Employing Someone With Epilepsy

This information aims to reassure employers that they need have few apprehensions about employing people with epilepsy.

Epilepsy and the Work Environment

It would be unrealistic to give the impression that epilepsy poses no problems in employment although there are many people with epilepsy who hold responsible jobs in a wide variety of occupations, in fact the vast majority never experience any ill effects at all because their epilepsy is well controlled.

 

In general, some types of work have been found to be less suitable for people with epilepsy, although exceptions can always be found. The golden rule is that jobs should be carefully selected. Guided by expert medical advice about the nature of seizures, their frequency, duration, after effects, and so on. Naturally the safety of the individual and of other employees is a very important consideration.

Job Suitability

The vast majority of jobs are suitable for people with epilepsy. Blanket prohibitions are discriminatory and needed to be avoided. Most work practices that have a high risk factor need to be evaluated with a view to reducing these risks. This slight restructuring may improve efficiency and make the work environment safe for everyone. Suitability for a particular job needs to be decided before any implications arising from the applicant’s epilepsy are considered.

Interviewing a Person with Epilepsy

In addition to routine interview questions about previous experience, training and skills, the following questions are useful in screening job applicants with epilepsy.

1. When did your epilepsy begin?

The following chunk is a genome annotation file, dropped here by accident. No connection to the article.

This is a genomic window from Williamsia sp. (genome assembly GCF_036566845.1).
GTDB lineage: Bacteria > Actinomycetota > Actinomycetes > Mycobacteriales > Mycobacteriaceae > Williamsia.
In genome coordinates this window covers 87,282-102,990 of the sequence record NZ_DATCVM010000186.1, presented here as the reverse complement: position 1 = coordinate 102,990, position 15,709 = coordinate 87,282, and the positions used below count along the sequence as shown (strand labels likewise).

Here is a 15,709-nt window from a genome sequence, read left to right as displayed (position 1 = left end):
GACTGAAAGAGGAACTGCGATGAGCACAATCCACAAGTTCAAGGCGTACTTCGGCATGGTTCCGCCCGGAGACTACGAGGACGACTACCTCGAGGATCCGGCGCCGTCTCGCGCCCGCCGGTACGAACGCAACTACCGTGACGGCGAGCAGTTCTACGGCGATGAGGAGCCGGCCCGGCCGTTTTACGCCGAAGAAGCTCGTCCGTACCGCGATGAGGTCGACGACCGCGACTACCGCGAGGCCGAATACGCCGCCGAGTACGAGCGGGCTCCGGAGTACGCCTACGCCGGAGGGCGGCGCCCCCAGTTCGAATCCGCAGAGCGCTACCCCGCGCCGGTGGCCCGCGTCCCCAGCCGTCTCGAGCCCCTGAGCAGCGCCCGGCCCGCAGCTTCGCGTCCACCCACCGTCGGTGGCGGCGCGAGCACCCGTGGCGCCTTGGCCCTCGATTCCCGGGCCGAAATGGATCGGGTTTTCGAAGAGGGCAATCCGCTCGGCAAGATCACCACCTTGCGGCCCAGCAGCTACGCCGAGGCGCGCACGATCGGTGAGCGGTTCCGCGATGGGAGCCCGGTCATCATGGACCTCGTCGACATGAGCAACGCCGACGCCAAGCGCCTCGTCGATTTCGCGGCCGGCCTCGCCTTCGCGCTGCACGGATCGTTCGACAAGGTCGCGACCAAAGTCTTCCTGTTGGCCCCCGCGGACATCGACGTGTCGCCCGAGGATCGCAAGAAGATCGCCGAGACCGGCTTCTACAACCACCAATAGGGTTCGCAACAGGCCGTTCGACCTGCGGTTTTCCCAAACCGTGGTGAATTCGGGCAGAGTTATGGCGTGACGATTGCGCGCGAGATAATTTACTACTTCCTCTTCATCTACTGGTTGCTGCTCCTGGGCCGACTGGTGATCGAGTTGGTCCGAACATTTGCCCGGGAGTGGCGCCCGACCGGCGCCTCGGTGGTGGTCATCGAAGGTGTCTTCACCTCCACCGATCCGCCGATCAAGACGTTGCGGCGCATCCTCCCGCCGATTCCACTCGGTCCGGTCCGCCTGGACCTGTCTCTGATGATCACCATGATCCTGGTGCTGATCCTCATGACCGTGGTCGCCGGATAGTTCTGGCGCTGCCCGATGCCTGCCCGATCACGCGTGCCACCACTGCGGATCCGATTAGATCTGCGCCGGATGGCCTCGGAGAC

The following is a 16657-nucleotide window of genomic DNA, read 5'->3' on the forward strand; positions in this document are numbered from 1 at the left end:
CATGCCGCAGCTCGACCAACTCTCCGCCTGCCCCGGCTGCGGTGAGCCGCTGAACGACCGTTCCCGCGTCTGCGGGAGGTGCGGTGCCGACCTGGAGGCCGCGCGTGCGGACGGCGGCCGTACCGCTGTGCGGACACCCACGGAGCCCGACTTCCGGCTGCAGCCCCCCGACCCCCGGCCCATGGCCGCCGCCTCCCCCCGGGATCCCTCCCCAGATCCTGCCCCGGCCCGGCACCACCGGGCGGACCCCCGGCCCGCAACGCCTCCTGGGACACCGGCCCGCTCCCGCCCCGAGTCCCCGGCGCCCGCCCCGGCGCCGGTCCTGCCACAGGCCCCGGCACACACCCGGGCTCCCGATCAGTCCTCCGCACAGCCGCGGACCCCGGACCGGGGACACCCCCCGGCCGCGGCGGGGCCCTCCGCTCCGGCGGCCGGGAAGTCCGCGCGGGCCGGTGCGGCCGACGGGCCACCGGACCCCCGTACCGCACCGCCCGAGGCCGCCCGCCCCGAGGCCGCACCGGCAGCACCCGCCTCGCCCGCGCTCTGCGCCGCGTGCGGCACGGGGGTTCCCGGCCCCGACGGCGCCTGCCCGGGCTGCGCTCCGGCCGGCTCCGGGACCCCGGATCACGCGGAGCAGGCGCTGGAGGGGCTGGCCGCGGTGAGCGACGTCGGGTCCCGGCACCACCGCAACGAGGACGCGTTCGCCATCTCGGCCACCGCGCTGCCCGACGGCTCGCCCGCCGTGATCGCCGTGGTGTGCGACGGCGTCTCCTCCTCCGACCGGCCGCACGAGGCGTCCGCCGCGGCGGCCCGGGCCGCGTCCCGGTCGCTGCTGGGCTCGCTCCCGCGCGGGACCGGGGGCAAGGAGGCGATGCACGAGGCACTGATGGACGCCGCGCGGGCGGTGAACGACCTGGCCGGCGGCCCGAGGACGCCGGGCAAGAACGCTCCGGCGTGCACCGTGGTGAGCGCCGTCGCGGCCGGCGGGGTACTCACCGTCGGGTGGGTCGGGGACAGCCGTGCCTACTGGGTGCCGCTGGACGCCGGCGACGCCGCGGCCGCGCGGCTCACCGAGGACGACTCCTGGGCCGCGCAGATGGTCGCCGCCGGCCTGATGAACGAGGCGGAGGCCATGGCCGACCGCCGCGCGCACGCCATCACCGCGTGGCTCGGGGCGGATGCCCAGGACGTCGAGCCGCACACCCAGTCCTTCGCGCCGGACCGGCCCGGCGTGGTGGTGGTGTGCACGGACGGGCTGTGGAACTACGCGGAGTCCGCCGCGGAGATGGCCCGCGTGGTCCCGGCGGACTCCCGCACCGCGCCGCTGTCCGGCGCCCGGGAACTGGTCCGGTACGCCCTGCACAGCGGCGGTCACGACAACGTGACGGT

2. How often do you have seizures?
3. When was your last one? Did anything special bring it on?
4. What actually happens when you have a seizure? (A description of the events is much more useful than a ‘label’ in evaluating an applicant’s job suitability.)
5. How long does it take you to recover?
6. Do your seizures happen at any particular time of day or night?
7. Do you have any warning before the onset of a seizure?

A Well Informed Approach

A well informed approach to the selection of employees with epilepsy is in everyone’s best interest. If an applicant satisfies the requirements for the job, the epilepsy should be carefully evaluated to see if it is likely to be a problem. This allows you to make a reasoned judgement, and at the same time, helps ensure equal access to employment for people with epilepsy.

Getting on with other Employees

Often the problem with epilepsy is less one of physical danger, but of misunderstanding and lack of knowledge by others. Most people are usually very willing to help and make allowances if they understand something about epilepsy and know how to react. So it is both practically useful and a good way of creating sympathetic conditions if other employees can be involved to the extent of being aware of what happens when a seizure takes place and knowing what to do and what not to do. Apart from anything else, if they are not aware of what is going on it may be disconcerting for them and lead them to interrupt their work unnecessarily.

 

It is also a good idea for someone with first aid experience to be available so that skilled assistance can be given if it’s needed. On the other hand, no great fuss should be made over an employee who is subject to epilepsy. This, and the anxiety involved in taking up a new job, may produce precisely the sort of stress which it is important to avoid.

Accident Liability

Insurance companies have undertaken in general to include all disabled people in employers’ liability insurance policies on the understanding that the employer, in allocation work, takes account of the nature of the disability. When care is taken in selecting suitable employment for disabled people, there is no evidence that the risk of injury to disabled people is greater than that which occurs among the working population generally.

Conclusion

The medical aspects of epilepsy usually create fewer problems than people’s attitudes and practical restrictions. Research has shown that, on average, people with epilepsy have fewer accidents than other employees, take less time off work and have good job loyalty records.

 

Information about epilepsy or the support services in your area may be obtained from this website or by contacting the Epilepsy Centre.

Adapted from Information and Employers (New Zealand Epilepsy Association Inc): Revised by (EASANT) April 2002